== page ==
Basic yet striking, this book and its companions make fine additions to the ever expanding concepts bookshelf.

READ REVIEW

COLORS

A concept board book invites little ones to explore and name colors; companion volumes do the same for shapes and numbers.

Eight colors take center stage in this visually appealing book. Red, yellow, blue, orange, green, purple, brown, and black are each given four pages, each filled with bold and stylized but readily recognizable representations of objects in the corresponding color. There are some interesting choices for a few of the objects. The lobster and crab are red, for instance—their cooked color, not their living color; gooseberries, a fruit not many children are familiar with, are green. Companion volume Shapes shares a similarly pleasing design aesthetic. Here, squares, triangles, circles, rectangles, and ovals are the main characters, with a fox and a mole playing the role of presenters. Going a step beyond most other shape concept books, Reiss introduces three-dimensional forms, such as squares making cubes, triangles making pyramids, and circles making spheres. And in Numbers, typical (six birthday candles; 10 toes) and not-so-typical (a five-lobed horse-chestnut leaf; 16 pigeons) objects that demonstrate numbers are arranged cleanly on the page. Humans of a variety of skin colors share the pages. All books will be looked at and looked at again by children with their adult readers or on their own.

Basic yet striking, this book and its companions make fine additions to the ever expanding concepts bookshelf. (Board book. 1-4)

Pub Date: Oct. 25, 2016

ISBN: 978-1-4814-7643-0

Page Count: 34

Publisher: Little Simon/Simon & Schuster

Review Posted Online: Oct. 19, 2016

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Uncomplicated fun that sets readers up for the earlier, more-complicated books to come.

LITTLE BLUE TRUCK'S SPRINGTIME

From the Little Blue Truck series

Little Blue Truck and his pal Toad meet friends old and new on a springtime drive through the country.

This lift-the-flap, interactive entry in the popular Little Blue Truck series lacks the narrative strength and valuable life lessons of the original Little Blue Truck (2008) and its sequel, Little Blue Truck Leads the Way (2009). Both of those books, published for preschoolers rather than toddlers, featured rich storylines, dramatic, kinetic illustrations, and simple but valuable life lessons—the folly of taking oneself too seriously, the importance of friends, and the virtue of taking turns, for example. At about half the length and with half as much text as the aforementioned titles, this volume is a much quicker read. Less a story than a vernal celebration, the book depicts a bucolic drive through farmland and encounters with various animals and their young along the way. Beautifully rendered two-page tableaux teem with butterflies, blossoms, and vibrant pastel, springtime colors. Little Blue greets a sheep standing in the door of a barn: “Yoo-hoo, Sheep! / Beep-beep! / What’s new?” Folding back the durable, card-stock flap reveals the barn’s interior and an adorable set of twin lambs. Encounters with a duck and nine ducklings, a cow with a calf, a pig with 10 (!) piglets, a family of bunnies, and a chicken with a freshly hatched chick provide ample opportunity for counting and vocabulary work.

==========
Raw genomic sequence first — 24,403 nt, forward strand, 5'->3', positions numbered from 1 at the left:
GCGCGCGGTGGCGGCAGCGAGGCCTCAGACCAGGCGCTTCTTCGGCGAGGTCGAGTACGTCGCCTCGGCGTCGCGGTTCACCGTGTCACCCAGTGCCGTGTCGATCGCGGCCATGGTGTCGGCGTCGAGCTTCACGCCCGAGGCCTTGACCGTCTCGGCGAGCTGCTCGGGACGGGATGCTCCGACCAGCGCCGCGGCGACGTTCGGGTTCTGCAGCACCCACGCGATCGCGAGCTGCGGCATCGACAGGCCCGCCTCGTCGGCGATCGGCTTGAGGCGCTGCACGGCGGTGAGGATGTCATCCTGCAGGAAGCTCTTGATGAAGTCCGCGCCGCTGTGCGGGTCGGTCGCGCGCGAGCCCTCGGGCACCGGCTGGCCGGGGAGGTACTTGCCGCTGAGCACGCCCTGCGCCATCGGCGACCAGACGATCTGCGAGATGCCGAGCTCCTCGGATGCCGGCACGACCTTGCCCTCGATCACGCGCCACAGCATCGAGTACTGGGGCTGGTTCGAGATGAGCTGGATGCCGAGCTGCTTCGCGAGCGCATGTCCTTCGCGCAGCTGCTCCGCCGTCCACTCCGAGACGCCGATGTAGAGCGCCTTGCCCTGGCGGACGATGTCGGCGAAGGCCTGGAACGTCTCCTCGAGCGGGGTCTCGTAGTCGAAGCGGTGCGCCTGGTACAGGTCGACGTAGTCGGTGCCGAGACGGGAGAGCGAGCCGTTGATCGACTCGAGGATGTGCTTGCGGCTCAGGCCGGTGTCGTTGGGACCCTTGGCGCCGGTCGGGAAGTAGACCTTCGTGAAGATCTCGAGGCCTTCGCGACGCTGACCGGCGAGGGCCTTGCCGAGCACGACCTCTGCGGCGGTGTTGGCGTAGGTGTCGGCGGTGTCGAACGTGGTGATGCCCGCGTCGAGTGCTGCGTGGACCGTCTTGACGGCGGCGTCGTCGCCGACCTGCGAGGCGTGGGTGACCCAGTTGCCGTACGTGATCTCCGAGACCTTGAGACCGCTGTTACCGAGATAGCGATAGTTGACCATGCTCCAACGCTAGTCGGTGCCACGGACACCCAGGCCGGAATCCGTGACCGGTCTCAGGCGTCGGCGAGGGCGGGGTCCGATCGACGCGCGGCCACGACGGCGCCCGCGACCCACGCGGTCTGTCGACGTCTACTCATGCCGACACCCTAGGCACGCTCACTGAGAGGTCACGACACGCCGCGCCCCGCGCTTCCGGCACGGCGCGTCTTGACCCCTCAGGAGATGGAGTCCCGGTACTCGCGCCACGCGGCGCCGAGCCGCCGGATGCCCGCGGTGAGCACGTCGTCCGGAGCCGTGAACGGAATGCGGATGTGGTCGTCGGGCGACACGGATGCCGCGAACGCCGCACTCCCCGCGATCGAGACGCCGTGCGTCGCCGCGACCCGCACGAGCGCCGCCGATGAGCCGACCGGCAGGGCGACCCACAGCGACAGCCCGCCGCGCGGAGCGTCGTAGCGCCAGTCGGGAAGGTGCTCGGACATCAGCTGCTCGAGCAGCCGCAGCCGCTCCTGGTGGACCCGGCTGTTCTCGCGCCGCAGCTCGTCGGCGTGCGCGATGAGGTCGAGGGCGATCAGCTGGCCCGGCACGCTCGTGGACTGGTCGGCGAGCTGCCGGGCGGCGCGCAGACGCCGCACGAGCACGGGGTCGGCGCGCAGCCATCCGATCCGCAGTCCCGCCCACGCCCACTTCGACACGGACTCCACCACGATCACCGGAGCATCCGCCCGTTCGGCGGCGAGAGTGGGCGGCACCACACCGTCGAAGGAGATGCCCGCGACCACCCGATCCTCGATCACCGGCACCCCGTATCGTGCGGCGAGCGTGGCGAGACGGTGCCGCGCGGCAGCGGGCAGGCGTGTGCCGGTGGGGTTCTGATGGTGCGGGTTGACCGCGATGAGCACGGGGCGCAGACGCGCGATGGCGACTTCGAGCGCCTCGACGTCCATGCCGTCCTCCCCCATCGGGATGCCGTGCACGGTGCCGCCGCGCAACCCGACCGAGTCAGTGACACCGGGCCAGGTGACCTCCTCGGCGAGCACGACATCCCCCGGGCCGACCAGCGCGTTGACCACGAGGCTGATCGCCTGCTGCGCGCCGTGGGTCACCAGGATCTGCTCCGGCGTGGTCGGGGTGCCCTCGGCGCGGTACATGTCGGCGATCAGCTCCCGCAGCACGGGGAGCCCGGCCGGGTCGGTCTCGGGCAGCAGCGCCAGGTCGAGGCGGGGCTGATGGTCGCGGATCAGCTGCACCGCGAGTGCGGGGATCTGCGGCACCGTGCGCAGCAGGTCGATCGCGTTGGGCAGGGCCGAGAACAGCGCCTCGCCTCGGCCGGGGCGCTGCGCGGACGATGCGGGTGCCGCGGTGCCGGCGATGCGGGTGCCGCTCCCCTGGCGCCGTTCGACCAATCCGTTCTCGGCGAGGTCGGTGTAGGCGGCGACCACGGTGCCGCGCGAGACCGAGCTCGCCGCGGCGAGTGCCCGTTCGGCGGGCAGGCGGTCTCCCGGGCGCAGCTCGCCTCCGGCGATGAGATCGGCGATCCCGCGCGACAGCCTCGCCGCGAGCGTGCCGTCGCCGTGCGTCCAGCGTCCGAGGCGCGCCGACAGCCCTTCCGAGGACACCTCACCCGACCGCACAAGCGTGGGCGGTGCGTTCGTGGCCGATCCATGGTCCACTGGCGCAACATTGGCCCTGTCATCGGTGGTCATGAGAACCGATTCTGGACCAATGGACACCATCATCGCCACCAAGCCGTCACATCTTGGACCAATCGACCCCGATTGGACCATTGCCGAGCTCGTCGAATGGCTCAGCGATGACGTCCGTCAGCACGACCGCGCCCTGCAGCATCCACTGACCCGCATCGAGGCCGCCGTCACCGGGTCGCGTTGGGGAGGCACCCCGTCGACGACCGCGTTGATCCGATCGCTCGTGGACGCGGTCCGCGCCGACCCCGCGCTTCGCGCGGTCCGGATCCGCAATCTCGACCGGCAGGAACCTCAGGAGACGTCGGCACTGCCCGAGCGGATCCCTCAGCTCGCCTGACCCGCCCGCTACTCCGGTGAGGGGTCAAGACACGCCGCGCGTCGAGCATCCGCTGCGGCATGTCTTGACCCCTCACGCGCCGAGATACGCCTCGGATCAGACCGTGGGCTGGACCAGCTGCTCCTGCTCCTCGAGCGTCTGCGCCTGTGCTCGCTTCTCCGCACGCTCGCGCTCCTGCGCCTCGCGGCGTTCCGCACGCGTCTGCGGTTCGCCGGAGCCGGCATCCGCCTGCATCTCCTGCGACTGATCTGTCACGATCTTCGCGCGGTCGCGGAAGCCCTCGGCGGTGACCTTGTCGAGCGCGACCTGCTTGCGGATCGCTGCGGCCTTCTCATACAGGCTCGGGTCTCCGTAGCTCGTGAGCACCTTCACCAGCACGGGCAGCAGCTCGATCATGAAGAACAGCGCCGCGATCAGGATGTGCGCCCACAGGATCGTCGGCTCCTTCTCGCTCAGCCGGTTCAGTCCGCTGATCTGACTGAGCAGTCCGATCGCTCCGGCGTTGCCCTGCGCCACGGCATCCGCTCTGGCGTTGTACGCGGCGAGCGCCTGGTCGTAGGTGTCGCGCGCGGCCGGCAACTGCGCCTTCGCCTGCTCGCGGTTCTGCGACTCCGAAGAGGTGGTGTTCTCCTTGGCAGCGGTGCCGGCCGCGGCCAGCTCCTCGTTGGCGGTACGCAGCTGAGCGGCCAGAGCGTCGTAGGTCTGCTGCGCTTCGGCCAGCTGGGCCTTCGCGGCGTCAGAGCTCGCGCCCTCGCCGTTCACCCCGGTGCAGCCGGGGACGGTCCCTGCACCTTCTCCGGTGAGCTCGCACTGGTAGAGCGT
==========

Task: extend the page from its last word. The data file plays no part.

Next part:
Uncomplicated fun that sets readers up for the earlier, more-complicated books to come. (Board book. 1-4)

Pub Date: Jan. 2, 2018

ISBN: 978-0-544-93809-0

Page Count: 16

Publisher: HMH Books

Review Posted Online: March 4, 2018

Kirkus Reviews Issue: July 1, 2018

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A happily multisensory exploration.

NOISY FARM

From the My First Touch and Feel Sound Book series

Farm animals make realistic noises as youngsters press embedded tactile features.

“Pat the cow’s back to hear her ‘Moo!’ ” Readers can press the fuzzy, black circle on a Holstein cow to hear its recorded noise. This formula is repeated on each double-page spread, one per farm critter (roosters, piglets, lambs and horses). Using stock photography, several smaller images of the animals appear on the left, and a full-page close-up dominates the right. The final two pages are a review of the five farmyard creatures and include a photo of each as well as a review of their sounds in succession via a touch of a button. While the layout is a little busy, the selection of photos and the tactile elements are nicely diverse. The text is simple enough for little ones, encourages interaction (“Can you baa like a lamb?”) and uses animal-specific vocabulary (fleece; mane). The sister title, Noisy Trucks (978-1-58925-609-5), follows much the same format, but, here, the stars are big rigs, monster trucks, fire trucks, backhoes and cement mixers. While the photos will thrill the vehicle-obsessed, the noises are less distinctive, save the fire truck’s siren. The facts about each type of vehicle provide just enough information: “A fire truck has a loud siren, ladders to climb, and hoses that spray water.” Despite the age recommendation of 3 years and up suggested on the back cover, the construction (with the battery secured by screw behind a plastic panel) looks sturdy and safe enough for younger readers.

A happily multisensory exploration. (Board book. 18 mos.-3)

Pub Date: Sept. 1, 2013

ISBN: 978-1-58925-610-1

Page Count: 12

Publisher: Tiger Tales

Review Posted Online: Sept. 14, 2013

Kirkus Reviews Issue: Jan. 1, 2014

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